For the first time in South Dakota a small wind farm has succeeded in using a federal law to force a utility company to agree to buy electricity from the wind farm’s turbines.
The state Public Utilities Commission made its final rounds of decisions Tuesday in the battle that Oak Tree Energy brought against NorthWestern Energy.
The family-run company is based in Clark County. Its proposed wind farm is within NorthWestern’s service territory.
Oak Tree Energy attempted in 2010 to negotiate with NorthWestern. The utility refused to buy the power, saying the additional electricity wasn’t necessary.
Oak Tree Energy turned to the PUC in April 2011. Oak Tree used a federal law known as the Public Utility Regulatory Policy Act of 1978 as the basis for its complaint.
Four of the family members behind Oak Tree were in the meeting room Tuesday.
The scene was similar to two weeks ago as the four Makens – Michael, Bill, Pat and James – silently watched while the three state commissioners negotiated with each other on the final factors setting how much NorthWestern must pay Oak Tree each year.
The commission initially made its decisions months ago, when they ordered the two sides to reach a contract, but NorthWestern last month persuaded the commission to reconsider several points.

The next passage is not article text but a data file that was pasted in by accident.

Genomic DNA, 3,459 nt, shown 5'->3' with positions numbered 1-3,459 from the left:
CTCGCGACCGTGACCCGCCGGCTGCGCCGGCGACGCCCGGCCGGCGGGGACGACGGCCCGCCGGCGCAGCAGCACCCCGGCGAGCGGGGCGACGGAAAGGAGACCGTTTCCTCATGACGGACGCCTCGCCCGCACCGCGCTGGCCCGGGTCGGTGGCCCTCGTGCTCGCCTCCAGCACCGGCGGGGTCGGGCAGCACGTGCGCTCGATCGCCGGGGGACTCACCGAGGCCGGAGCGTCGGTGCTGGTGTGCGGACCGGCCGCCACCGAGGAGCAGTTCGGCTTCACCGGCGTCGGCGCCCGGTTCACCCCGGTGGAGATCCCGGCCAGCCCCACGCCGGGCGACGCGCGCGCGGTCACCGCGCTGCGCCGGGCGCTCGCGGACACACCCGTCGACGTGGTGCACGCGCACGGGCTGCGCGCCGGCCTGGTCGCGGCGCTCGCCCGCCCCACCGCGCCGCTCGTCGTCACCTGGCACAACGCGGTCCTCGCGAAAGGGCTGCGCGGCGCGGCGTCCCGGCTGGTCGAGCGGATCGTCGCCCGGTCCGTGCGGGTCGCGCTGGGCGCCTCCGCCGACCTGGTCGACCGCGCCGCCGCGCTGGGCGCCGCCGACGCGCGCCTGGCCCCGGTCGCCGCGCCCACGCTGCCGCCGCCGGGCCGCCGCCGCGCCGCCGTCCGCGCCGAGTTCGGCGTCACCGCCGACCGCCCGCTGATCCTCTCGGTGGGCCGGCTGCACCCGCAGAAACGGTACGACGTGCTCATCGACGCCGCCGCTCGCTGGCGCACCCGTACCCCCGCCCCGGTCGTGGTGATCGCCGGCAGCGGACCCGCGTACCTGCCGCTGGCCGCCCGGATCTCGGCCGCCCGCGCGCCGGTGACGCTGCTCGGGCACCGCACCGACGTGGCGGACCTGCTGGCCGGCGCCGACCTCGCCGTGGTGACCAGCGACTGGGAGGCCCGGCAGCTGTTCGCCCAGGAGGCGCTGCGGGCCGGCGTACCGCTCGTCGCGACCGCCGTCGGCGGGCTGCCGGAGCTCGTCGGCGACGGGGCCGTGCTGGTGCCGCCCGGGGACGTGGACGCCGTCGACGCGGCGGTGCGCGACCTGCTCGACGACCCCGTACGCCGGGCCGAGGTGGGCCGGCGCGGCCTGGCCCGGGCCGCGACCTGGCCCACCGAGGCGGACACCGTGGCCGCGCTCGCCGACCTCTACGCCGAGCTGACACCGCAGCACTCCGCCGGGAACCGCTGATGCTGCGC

Those were resolved Tuesday in several split votes.
Commissioners Gary Hanson and Kristie Fiegen favored recommendations made by staff member Brian Rounds rather than new recommendations offered by commissioner Chris Nelson.
A key point of difference was whether NorthWestern customers should pay more up front and less in later years over the 20-year life of the deal. Nelson preferred a more-level basis.
“I think that’s wrong,” Nelson said. “I’m concerned with what electrical bills are today.”
Hanson responded that he didn’t want to force an injustice on Oak Tree by limiting the company’s ability to get financing for the project.
NorthWestern Energy could appeal the matter to state court, but there’s been no indication the utility will take that route.
“It was a lengthy docket because it was an important one and sets precedent to some extent,” Hanson said as the discussions concluded Tuesday.
The Oak Tree case was the first PURPA-based complaint in many years for the PUC.
In 2004, Superior Energy asked commissioners to force Montana-Dakota Utilities to buy electricity from the Java wind farm.
The matter eventually went away in a settlement between Superior and MDU in 2005.
Oak Tree Energy originally filed in Delaware as a corporation in 2009 and then filed in South Dakota as a foreign corporation in 2012.
Leonard Makens was listed as chief executive office and the registered agent was Michael Makens, both of rural Clark.
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